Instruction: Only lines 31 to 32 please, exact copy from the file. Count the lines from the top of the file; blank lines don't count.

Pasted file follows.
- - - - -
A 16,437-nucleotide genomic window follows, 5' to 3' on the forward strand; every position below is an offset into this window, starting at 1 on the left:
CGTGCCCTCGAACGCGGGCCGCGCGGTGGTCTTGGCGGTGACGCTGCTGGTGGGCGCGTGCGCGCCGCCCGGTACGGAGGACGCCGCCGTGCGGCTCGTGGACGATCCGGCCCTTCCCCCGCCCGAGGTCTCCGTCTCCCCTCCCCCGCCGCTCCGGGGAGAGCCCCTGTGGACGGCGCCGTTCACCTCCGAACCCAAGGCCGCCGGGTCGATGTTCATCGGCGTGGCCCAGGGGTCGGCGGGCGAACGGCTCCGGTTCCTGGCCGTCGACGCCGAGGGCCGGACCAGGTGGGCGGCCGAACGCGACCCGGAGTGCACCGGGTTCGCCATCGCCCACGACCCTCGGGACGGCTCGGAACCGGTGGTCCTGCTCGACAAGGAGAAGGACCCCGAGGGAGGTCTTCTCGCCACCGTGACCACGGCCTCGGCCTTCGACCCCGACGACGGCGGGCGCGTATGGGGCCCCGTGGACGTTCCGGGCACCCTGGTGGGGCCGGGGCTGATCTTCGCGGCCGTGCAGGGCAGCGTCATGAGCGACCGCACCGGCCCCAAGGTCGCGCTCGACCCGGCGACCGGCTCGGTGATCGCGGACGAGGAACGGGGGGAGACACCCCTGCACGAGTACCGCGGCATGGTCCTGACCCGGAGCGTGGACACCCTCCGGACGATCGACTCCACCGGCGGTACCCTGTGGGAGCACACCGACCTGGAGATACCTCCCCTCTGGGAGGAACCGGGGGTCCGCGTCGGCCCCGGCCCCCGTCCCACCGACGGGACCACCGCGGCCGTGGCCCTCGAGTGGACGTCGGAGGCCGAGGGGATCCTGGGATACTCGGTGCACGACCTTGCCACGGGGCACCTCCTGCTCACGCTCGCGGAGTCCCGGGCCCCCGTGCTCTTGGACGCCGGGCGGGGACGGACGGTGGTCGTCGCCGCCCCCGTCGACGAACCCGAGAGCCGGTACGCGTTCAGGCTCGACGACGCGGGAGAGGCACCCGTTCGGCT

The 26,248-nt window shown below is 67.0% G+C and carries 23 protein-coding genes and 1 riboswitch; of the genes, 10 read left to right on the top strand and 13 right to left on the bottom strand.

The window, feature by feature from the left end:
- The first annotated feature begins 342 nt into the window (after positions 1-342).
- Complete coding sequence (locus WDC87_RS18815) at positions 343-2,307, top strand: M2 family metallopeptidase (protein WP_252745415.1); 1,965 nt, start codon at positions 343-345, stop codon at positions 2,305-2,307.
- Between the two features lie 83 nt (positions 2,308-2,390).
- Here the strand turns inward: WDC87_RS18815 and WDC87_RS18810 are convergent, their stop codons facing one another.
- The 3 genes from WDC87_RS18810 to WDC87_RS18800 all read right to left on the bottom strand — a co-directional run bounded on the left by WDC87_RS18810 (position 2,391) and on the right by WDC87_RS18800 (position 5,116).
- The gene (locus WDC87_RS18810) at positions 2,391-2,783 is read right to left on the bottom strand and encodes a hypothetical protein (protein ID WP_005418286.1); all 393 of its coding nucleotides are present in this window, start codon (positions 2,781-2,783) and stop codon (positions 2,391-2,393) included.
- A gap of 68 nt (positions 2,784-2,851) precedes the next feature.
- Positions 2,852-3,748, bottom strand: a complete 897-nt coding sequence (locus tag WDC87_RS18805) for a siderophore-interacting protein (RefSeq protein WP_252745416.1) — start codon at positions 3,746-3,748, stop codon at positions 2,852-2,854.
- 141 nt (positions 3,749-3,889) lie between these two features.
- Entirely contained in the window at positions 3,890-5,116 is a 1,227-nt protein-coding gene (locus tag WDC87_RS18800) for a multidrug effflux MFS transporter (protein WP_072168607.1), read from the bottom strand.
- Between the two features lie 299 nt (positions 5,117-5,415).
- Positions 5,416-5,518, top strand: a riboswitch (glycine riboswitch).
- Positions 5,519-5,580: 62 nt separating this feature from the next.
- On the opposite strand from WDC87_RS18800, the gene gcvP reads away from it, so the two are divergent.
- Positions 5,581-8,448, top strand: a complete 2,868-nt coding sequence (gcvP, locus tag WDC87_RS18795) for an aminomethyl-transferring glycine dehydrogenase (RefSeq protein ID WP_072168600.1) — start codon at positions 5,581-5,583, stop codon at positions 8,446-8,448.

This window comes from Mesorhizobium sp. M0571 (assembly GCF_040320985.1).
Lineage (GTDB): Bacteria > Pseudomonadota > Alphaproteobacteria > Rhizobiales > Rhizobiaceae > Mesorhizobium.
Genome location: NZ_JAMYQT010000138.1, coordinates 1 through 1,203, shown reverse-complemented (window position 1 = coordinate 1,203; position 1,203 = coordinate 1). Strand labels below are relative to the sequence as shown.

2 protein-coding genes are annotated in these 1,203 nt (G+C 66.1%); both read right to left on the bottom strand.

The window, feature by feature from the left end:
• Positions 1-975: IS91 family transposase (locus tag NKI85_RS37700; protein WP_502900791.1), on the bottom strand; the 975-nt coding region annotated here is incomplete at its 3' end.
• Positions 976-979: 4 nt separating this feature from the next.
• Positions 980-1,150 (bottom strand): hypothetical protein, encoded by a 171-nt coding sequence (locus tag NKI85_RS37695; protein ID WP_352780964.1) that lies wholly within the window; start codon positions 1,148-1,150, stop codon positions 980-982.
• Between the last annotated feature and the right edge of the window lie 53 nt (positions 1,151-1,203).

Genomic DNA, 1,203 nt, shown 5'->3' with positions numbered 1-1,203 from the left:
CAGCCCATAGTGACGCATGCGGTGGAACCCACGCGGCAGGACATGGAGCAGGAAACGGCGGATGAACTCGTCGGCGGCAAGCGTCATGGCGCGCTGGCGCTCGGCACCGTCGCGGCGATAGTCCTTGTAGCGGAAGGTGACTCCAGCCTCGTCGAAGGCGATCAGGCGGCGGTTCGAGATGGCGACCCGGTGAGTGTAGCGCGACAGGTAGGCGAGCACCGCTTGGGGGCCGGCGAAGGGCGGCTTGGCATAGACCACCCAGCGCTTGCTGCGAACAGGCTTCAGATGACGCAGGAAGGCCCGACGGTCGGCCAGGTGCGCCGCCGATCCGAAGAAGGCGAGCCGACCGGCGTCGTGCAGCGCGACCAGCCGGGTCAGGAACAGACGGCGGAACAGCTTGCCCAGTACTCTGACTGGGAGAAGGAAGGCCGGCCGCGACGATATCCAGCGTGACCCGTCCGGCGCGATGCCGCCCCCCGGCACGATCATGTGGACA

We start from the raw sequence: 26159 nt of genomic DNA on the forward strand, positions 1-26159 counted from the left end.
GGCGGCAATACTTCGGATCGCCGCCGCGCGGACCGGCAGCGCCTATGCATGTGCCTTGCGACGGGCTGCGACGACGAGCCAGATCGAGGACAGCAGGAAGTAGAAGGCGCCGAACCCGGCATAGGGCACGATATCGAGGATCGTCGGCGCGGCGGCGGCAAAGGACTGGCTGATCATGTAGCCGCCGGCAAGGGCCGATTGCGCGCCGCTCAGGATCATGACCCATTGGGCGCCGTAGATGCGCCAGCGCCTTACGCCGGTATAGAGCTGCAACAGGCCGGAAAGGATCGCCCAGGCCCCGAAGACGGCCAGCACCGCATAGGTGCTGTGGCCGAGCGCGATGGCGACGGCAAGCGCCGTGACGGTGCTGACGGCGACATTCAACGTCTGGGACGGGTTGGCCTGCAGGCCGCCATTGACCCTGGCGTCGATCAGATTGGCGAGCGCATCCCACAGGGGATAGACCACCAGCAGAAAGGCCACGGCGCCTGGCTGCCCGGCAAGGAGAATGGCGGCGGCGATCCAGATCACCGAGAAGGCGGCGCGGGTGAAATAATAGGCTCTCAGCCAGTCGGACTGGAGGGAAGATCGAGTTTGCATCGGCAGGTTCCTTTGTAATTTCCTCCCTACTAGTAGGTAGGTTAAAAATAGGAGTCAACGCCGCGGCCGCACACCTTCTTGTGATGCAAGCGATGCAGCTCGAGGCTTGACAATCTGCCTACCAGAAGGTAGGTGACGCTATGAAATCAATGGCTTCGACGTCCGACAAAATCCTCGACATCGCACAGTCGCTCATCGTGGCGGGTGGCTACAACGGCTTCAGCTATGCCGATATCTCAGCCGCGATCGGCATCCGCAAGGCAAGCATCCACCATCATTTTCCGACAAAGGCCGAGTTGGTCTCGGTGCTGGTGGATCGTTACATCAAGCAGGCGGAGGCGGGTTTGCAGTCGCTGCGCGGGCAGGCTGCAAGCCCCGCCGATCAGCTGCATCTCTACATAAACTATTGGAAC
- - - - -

We start from the raw sequence: 26159 nt of genomic DNA on the forward strand, positions 1-26159 counted from the left end.
GGCGGCAATACTTCGGATCGCCGCCGCGCGGACCGGCAGCGCCTATGCATGTGCCTTGCGACGGGCTGCGACGACGAGCCAGATCGAGGACAGCAGGAAGTAGAAGGCGCCGAACCCGGCATAGGGCACGATATCGAGGATCGTCGGCGCGGCGGCGGCAAAGGACTGGCTGATCATGTAGCCGCCGGCAAGGGCCGATTGCGCGCCGCTCAGGATCATGACCCATTGGGCGCCGTAGATGCGCCAGCGCCTTACGCCGGTATAGAGCTGCAACAGGCCGGAAAGGATCGCCCAGGCCCCGAAGACGGCCAGCACCGCATAGGTGCTGTGGCCGAGCGCGATGGCGACGGCAAGCGCCGTGACGGTGCTGACGGCGACATTCAACGTCTGGGACGGGTTGGCCTGCAGGCCGCCATTGACCCTGGCGTCGATCAGATTGGCGAGCGCATCCCACAGGGGATAGACCACCAGCAGAAAGGCCACGGCGCCTGGCTGCCCGGCAAGGAGAATGGCGGCGGCGATCCAGATCACCGAGAAGGCGGCGCGGGTGAAATAATAGGCTCTCAGCCAGTCGGACTGGAGGGAAGATCGAGTTTGCATCGGCAGGTTCCTTTGTAATTTCCTCCCTACTAGTAGGTAGGTTAAAAATAGGAGTCAACGCCGCGGCCGCACACCTTCTTGTGATGCAAGCGATGCAGCTCGAGGCTTGACAATCTGCCTACCAGAAGGTAGGTGACGCTATGAAATCAATGGCTTCGACGTCCGACAAAATCCTCGACATCGCACAGTCGCTCATCGTGGCGGGTGGCTACAACGGCTTCAGCTATGCCGATATCTCAGCCGCGATCGGCATCCGCAAGGCAAGCATCCACCATCATTTTCCGACAAAGGCCGAGTTGGTCTCGGTGCTGGTGGATCGTTACATCAAGCAGGCGGAGGCGGGTTTGCAGTCGCTGCGCGGGCAGGCTGCAAGCCCCGCCGATCAGCTGCATCTCTACATAAACTATTGGAAC